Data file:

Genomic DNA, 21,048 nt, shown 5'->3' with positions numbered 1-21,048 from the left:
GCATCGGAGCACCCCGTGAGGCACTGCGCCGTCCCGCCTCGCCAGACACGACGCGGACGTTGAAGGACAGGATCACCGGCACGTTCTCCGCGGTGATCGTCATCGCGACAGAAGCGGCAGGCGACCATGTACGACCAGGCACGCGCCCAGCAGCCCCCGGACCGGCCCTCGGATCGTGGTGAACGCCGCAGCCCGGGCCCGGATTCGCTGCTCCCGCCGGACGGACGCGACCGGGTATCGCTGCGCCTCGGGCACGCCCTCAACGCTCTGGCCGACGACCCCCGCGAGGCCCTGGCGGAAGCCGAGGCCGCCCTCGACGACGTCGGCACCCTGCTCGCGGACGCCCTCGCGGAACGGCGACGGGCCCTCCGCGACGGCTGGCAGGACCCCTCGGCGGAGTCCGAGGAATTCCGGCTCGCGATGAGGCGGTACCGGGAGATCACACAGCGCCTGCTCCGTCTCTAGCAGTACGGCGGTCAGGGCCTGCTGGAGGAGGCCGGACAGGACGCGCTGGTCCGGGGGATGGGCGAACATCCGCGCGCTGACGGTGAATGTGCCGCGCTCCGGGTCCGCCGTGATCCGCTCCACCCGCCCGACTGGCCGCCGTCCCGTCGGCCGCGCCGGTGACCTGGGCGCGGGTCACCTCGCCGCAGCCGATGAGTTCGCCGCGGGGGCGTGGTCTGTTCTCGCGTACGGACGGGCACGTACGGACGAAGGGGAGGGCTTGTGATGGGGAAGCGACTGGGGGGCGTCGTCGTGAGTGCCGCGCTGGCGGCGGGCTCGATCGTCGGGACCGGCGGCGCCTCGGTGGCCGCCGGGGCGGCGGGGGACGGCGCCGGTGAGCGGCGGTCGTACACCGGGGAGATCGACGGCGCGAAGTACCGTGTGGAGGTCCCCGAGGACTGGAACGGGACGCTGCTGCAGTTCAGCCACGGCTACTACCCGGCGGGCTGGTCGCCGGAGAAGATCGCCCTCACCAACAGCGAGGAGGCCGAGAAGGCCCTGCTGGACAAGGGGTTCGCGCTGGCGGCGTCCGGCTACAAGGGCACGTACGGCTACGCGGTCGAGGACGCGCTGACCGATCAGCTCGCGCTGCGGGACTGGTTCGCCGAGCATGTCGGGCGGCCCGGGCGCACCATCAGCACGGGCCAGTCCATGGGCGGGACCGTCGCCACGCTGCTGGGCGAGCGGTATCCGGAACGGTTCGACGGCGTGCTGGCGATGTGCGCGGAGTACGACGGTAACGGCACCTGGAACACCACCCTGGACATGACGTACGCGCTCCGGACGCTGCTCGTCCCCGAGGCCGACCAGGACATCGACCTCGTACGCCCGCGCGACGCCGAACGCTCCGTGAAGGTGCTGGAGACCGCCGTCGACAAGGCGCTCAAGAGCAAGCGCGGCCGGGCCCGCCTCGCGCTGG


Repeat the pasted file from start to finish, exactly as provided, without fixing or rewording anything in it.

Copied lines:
Genomic DNA, 21,048 nt, shown 5'->3' with positions numbered 1-21,048 from the left:
GCATCGGAGCACCCCGTGAGGCACTGCGCCGTCCCGCCTCGCCAGACACGACGCGGACGTTGAAGGACAGGATCACCGGCACGTTCTCCGCGGTGATCGTCATCGCGACAGAAGCGGCAGGCGACCATGTACGACCAGGCACGCGCCCAGCAGCCCCCGGACCGGCCCTCGGATCGTGGTGAACGCCGCAGCCCGGGCCCGGATTCGCTGCTCCCGCCGGACGGACGCGACCGGGTATCGCTGCGCCTCGGGCACGCCCTCAACGCTCTGGCCGACGACCCCCGCGAGGCCCTGGCGGAAGCCGAGGCCGCCCTCGACGACGTCGGCACCCTGCTCGCGGACGCCCTCGCGGAACGGCGACGGGCCCTCCGCGACGGCTGGCAGGACCCCTCGGCGGAGTCCGAGGAATTCCGGCTCGCGATGAGGCGGTACCGGGAGATCACACAGCGCCTGCTCCGTCTCTAGCAGTACGGCGGTCAGGGCCTGCTGGAGGAGGCCGGACAGGACGCGCTGGTCCGGGGGATGGGCGAACATCCGCGCGCTGACGGTGAATGTGCCGCGCTCCGGGTCCGCCGTGATCCGCTCCACCCGCCCGACTGGCCGCCGTCCCGTCGGCCGCGCCGGTGACCTGGGCGCGGGTCACCTCGCCGCAGCCGATGAGTTCGCCGCGGGGGCGTGGTCTGTTCTCGCGTACGGACGGGCACGTACGGACGAAGGGGAGGGCTTGTGATGGGGAAGCGACTGGGGGGCGTCGTCGTGAGTGCCGCGCTGGCGGCGGGCTCGATCGTCGGGACCGGCGGCGCCTCGGTGGCCGCCGGGGCGGCGGGGGACGGCGCCGGTGAGCGGCGGTCGTACACCGGGGAGATCGACGGCGCGAAGTACCGTGTGGAGGTCCCCGAGGACTGGAACGGGACGCTGCTGCAGTTCAGCCACGGCTACTACCCGGCGGGCTGGTCGCCGGAGAAGATCGCCCTCACCAACAGCGAGGAGGCCGAGAAGGCCCTGCTGGACAAGGGGTTCGCGCTGGCGGCGTCCGGCTACAAGGGCACGTACGGCTACGCGGTCGAGGACGCGCTGACCGATCAGCTCGCGCTGCGGGACTGGTTCGCCGAGCATGTCGGGCGGCCCGGGCGCACCATCAGCACGGGCCAGTCCATGGGCGGGACCGTCGCCACGCTGCTGGGCGAGCGGTATCCGGAACGGTTCGACGGCGTGCTGGCGATGTGCGCGGAGTACGACGGTAACGGCACCTGGAACACCACCCTGGACATGACGTACGCGCTCCGGACGCTGCTCGTCCCCGAGGCCGACCAGGACATCGACCTCGTACGCCCGCGCGACGCCGAACGCTCCGTGAAGGTGCTGGAGACCGCCGTCGACAAGGCGCTCAAGAGCAAGCGCGGCCGGGCCCGCCTCGCGCTGG